Case Law Details

Case Name : Deputy Director of Income-tax (International Taxation)-2(1) Vs Satellite Television Asian Region Ltd. (ITAT Mumbai)
Appeal Number : IT Appeal No. 6473 to 6475 (MUM.) OF 2009
Date of Judgement/Order : 06/07/2012
Related Assessment Year : 2000-01 to 2002-03
Courts : All ITAT (7310) ITAT Mumbai (2108)

IN THE ITAT MUMBAI BENCH ‘L’

Deputy Director of Income-tax (International Taxation)-2(1)

V/s.

Satellite Television Asian Region Ltd.

IT APPEAL NOs. 6473 to 6475 (MUM.) OF 2009

[ASSESSMENT YEARs 2000-01 to 2002-03]

JULY 6, 2012

ORDER

Amit Shukla, Judicial Member

These are bunch of three appeals filed by the department against consolidated order dated 22-9-2009, passed by the CIT(A)-11, Mumbai in relation to penalty proceedings under Section 271C for the assessment year 2000-01, 2001-02 & 2002-03. Since the common issues are involved in all the three appeals, therefore, all the three appeals are being disposed off by this common order. For the sake of ready reference, grounds of appeal in ITA No.6473/M/2009 (AY 2000-01), which are common in all the three appeals, are reproduced herein below :-

“1.  On the facts and in the circumstances of the case and in law, the ld. CIT(A) erred in deleting the penalty u/s. 271C for non deduction of tax at source.

 2.  On the facts and in the circumstances of the case and in law, the ld. CIT(A) erred in holding that the assessee had a bonafide belief that the channel companies are not taxable in India and hence tax was not required to be deducted on payment made to channel companies.

 3.  The appellant prays that the order of the ld. CIT(A) on the above grounds be set aside and that of the Assessing Officer restored.

 4.  The appellant craves leave to amend or alter any ground or add a new ground which may be necessary.”

2. Brief facts of the case as culled out from the records are that the assessee ‘Star Limited’ is a company incorporated in British Virgin Island and having its principal place of business at Hong Kong, is engaged in the business of media/entertainment. The assessee is part of STAR Group of companies and is wholly owned subsidiary of ‘News Corporation” having its worldwide operations in the filed of media and entertainment. The news corporation is also having indirect holding in various ‘Channel Companies’ which are owning and telecasting TV channels in India. The description and details of ‘Channel Companies’ are as under :-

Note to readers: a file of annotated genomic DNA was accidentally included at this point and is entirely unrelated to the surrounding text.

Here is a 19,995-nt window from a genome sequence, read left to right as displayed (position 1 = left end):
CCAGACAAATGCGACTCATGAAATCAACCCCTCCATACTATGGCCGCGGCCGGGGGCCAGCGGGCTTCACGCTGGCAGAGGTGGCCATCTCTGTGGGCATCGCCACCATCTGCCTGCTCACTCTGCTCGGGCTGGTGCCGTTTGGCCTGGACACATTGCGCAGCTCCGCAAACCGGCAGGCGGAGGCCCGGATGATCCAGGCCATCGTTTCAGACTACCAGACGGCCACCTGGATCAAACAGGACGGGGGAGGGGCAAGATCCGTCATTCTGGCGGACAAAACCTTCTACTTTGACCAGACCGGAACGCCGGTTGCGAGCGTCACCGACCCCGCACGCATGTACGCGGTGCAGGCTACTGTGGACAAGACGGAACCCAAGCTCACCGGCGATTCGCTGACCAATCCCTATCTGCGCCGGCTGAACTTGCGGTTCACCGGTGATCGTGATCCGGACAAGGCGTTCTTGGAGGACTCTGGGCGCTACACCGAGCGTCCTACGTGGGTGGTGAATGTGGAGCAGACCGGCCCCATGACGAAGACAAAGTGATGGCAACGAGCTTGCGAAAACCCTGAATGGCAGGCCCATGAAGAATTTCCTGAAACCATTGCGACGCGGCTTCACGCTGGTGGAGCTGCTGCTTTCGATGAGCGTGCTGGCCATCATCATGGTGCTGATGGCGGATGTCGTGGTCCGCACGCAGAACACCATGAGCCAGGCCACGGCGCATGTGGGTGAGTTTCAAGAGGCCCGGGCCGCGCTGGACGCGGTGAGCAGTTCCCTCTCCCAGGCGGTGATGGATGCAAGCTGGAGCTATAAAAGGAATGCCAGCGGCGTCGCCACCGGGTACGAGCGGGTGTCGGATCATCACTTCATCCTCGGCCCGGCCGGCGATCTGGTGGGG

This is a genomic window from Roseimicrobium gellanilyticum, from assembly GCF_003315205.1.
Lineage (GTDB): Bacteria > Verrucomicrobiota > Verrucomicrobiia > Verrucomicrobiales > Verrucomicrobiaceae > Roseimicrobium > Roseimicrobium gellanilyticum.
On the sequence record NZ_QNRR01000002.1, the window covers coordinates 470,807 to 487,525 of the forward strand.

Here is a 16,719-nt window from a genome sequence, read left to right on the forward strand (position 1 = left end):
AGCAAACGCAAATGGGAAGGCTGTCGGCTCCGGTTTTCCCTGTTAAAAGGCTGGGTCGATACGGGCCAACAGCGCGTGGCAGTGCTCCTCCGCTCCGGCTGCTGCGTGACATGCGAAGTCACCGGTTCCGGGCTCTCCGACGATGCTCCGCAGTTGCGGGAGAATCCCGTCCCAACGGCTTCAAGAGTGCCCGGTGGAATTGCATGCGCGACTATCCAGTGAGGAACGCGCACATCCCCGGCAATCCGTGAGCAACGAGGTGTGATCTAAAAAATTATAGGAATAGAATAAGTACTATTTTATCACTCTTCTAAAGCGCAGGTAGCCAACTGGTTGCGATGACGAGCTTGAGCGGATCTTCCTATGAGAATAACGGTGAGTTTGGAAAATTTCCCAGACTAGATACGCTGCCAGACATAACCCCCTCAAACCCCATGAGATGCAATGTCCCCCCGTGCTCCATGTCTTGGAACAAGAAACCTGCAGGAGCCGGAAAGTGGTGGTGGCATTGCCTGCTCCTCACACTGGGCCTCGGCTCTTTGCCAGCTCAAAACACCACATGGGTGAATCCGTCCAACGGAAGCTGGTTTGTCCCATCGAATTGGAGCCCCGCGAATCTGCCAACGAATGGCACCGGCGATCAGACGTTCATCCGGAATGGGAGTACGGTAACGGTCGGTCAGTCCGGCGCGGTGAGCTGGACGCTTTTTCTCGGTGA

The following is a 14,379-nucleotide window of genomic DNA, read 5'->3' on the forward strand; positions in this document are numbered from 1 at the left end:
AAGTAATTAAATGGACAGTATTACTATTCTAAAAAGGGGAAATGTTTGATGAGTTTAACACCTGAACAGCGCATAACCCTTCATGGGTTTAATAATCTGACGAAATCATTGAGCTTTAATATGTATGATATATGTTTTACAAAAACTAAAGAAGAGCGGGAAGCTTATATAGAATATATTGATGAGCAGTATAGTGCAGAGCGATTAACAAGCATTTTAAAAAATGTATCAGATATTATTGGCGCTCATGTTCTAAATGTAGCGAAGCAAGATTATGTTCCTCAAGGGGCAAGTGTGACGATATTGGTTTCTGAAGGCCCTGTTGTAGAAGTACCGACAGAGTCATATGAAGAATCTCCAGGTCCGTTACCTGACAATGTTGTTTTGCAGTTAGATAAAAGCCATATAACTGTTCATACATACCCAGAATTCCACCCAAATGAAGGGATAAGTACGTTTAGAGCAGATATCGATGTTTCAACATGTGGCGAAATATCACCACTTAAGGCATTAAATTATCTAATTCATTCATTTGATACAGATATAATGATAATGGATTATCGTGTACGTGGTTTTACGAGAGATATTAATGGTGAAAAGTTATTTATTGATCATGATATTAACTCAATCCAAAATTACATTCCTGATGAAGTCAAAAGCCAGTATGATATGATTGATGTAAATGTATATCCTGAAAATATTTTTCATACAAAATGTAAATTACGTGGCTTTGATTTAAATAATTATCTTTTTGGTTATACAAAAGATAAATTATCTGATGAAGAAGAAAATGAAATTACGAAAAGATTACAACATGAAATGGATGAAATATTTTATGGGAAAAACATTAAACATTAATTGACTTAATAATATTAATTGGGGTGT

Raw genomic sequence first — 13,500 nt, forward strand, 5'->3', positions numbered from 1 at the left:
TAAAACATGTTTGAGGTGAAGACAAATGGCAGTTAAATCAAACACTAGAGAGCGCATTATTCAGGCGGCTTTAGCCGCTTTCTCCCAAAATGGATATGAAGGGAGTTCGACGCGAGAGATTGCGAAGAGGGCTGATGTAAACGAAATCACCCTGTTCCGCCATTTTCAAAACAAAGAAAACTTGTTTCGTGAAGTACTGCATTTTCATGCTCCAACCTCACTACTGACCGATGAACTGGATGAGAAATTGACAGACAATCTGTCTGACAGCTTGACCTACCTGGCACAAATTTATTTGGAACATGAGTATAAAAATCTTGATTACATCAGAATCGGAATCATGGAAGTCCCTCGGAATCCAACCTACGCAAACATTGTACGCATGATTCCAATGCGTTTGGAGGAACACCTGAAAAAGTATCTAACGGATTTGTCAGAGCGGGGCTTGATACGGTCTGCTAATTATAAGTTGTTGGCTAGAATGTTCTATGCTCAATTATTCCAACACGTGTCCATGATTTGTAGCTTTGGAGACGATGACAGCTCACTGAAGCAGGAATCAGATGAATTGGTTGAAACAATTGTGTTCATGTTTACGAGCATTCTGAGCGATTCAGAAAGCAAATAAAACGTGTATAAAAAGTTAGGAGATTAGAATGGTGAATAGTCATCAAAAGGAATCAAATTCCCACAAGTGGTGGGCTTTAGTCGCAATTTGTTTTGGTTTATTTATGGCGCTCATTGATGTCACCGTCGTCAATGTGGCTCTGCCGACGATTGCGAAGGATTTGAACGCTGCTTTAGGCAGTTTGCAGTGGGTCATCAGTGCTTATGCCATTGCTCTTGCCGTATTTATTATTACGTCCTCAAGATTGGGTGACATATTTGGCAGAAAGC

Name of the ‘Channel Company’ TV Channels shown in India
Star Television Entertainment Ltd. STAR PLUS, STAR WORLD
Star Asian Movies Ltd. STAR GOLD
Star International Movies Ltd. formerly known as Star Television Sports Ltd. STAR MOVIES
Star Television News Ltd. STAR NEWS
Channel V Music Network Ltd. CHANNEL [V] INDIA

All these companies are also incorporated in British Virgin Island and Principal place of business is Hong Kong. Thus, the assessee and channel companies are non-resident companies.

2.1 With effect from 1st April, 1999, the assessee company sold the advertising airtime for Star Plus, Star Movies, Star World, Star Gold, Channel [V] and Star News and for this purpose, it has appointed Star India Private Limited (in short ‘SIPL’), a company incorporated in India for marketing of advertising of airtime in India on the channels and collection of advertisement revenues. These various channel companies have entered into an agreement with satellite companies (Asia Sat) for hiring of transponders, having footprints in India wherein the channels are uplinked through decoders provided to the cable operators for which prescribed fee are charged depending upon the number of subscribers. The local cable operators decode the signals and distribute the signals to the ultimate viewers via networks of cables across roads, streets, buildings and flats. As per the Assessing Officer, there are two distinct sources of revenue from India i.e. advertisement revenue and subscription revenue. The advertisement revenue is collected by SIPL, which is an Asian concern of the assessee belonging to Star group. The revenue so collected from advertisement is passed on to the Channel Companies through assessee. The assessee had claimed that payments to Channel Companies were being made for the purpose of airtime, therefore, before making the payments to said Channel Companies, it was under a bonafide belief that no tax is deductible at source under section 195 as the payment was made to a non-resident company from a non-resident company in respect of its transaction with a Channel Companies for procuring procurement of advertising time as their companies were not taxable in India.